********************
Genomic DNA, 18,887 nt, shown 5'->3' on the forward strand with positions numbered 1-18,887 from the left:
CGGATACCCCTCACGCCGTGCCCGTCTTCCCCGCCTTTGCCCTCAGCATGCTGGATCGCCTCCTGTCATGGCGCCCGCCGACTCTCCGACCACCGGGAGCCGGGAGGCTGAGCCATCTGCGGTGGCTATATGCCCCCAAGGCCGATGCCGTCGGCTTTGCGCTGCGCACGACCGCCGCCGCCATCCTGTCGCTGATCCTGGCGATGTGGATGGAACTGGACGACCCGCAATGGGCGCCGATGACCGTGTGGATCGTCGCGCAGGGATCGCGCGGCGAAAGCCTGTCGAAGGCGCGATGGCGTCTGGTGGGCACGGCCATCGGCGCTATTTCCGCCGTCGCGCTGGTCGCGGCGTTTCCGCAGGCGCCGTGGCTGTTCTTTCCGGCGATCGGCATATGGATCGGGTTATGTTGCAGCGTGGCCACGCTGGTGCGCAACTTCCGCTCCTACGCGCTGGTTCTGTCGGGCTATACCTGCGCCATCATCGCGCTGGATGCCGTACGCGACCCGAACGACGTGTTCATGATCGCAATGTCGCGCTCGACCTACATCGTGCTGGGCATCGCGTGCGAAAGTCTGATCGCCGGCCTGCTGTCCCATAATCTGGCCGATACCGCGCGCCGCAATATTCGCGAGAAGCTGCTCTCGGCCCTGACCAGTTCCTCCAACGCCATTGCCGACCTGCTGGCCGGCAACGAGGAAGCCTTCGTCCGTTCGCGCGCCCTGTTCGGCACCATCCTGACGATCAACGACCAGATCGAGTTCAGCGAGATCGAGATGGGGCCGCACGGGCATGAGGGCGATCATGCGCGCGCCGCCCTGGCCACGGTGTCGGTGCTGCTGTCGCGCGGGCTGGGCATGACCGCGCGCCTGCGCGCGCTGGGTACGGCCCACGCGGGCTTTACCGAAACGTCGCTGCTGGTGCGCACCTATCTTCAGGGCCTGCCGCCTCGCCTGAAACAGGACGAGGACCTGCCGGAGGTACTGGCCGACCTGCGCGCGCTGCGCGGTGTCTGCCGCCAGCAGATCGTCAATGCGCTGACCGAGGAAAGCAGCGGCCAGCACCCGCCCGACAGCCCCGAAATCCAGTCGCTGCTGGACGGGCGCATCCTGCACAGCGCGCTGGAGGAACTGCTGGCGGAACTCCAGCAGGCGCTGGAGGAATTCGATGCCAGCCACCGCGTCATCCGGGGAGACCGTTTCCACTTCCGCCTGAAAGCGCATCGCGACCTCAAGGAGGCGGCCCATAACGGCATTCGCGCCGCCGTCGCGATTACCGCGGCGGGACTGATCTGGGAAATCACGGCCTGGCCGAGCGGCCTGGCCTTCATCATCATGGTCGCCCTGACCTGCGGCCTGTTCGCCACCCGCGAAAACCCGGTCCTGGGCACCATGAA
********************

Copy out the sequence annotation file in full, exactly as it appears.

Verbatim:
Genomic DNA, 18,887 nt, shown 5'->3' on the forward strand with positions numbered 1-18,887 from the left:
CGGATACCCCTCACGCCGTGCCCGTCTTCCCCGCCTTTGCCCTCAGCATGCTGGATCGCCTCCTGTCATGGCGCCCGCCGACTCTCCGACCACCGGGAGCCGGGAGGCTGAGCCATCTGCGGTGGCTATATGCCCCCAAGGCCGATGCCGTCGGCTTTGCGCTGCGCACGACCGCCGCCGCCATCCTGTCGCTGATCCTGGCGATGTGGATGGAACTGGACGACCCGCAATGGGCGCCGATGACCGTGTGGATCGTCGCGCAGGGATCGCGCGGCGAAAGCCTGTCGAAGGCGCGATGGCGTCTGGTGGGCACGGCCATCGGCGCTATTTCCGCCGTCGCGCTGGTCGCGGCGTTTCCGCAGGCGCCGTGGCTGTTCTTTCCGGCGATCGGCATATGGATCGGGTTATGTTGCAGCGTGGCCACGCTGGTGCGCAACTTCCGCTCCTACGCGCTGGTTCTGTCGGGCTATACCTGCGCCATCATCGCGCTGGATGCCGTACGCGACCCGAACGACGTGTTCATGATCGCAATGTCGCGCTCGACCTACATCGTGCTGGGCATCGCGTGCGAAAGTCTGATCGCCGGCCTGCTGTCCCATAATCTGGCCGATACCGCGCGCCGCAATATTCGCGAGAAGCTGCTCTCGGCCCTGACCAGTTCCTCCAACGCCATTGCCGACCTGCTGGCCGGCAACGAGGAAGCCTTCGTCCGTTCGCGCGCCCTGTTCGGCACCATCCTGACGATCAACGACCAGATCGAGTTCAGCGAGATCGAGATGGGGCCGCACGGGCATGAGGGCGATCATGCGCGCGCCGCCCTGGCCACGGTGTCGGTGCTGCTGTCGCGCGGGCTGGGCATGACCGCGCGCCTGCGCGCGCTGGGTACGGCCCACGCGGGCTTTACCGAAACGTCGCTGCTGGTGCGCACCTATCTTCAGGGCCTGCCGCCTCGCCTGAAACAGGACGAGGACCTGCCGGAGGTACTGGCCGACCTGCGCGCGCTGCGCGGTGTCTGCCGCCAGCAGATCGTCAATGCGCTGACCGAGGAAAGCAGCGGCCAGCACCCGCCCGACAGCCCCGAAATCCAGTCGCTGCTGGACGGGCGCATCCTGCACAGCGCGCTGGAGGAACTGCTGGCGGAACTCCAGCAGGCGCTGGAGGAATTCGATGCCAGCCACCGCGTCATCCGGGGAGACCGTTTCCACTTCCGCCTGAAAGCGCATCGCGACCTCAAGGAGGCGGCCCATAACGGCATTCGCGCCGCCGTCGCGATTACCGCGGCGGGACTGATCTGGGAAATCACGGCCTGGCCGAGCGGCCTGGCCTTCATCATCATGGTCGCCCTGACCTGCGGCCTGTTCGCCACCCGCGAAAACCCGGTCCTGGGCACCATGAA